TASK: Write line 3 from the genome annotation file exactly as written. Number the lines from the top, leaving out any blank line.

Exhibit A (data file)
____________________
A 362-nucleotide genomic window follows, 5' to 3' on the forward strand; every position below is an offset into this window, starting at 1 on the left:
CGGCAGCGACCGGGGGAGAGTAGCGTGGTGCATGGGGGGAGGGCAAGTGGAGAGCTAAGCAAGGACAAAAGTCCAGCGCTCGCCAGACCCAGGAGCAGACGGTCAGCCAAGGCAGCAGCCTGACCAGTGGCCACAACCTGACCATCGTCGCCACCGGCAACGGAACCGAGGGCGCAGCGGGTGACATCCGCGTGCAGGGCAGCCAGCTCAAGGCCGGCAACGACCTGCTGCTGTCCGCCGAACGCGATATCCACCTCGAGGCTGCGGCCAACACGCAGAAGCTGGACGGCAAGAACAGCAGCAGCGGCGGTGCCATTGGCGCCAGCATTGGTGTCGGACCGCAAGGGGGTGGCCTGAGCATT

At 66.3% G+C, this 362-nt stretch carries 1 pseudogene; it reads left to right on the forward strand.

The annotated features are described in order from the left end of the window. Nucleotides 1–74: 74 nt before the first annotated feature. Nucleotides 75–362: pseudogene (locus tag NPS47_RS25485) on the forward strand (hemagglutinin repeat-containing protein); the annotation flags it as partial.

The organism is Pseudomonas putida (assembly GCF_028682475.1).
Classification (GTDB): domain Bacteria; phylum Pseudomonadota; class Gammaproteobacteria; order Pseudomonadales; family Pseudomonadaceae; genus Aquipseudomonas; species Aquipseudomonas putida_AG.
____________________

At 66.3% G+C, this 362-nt stretch carries 1 pseudogene; it reads left to right on the forward strand.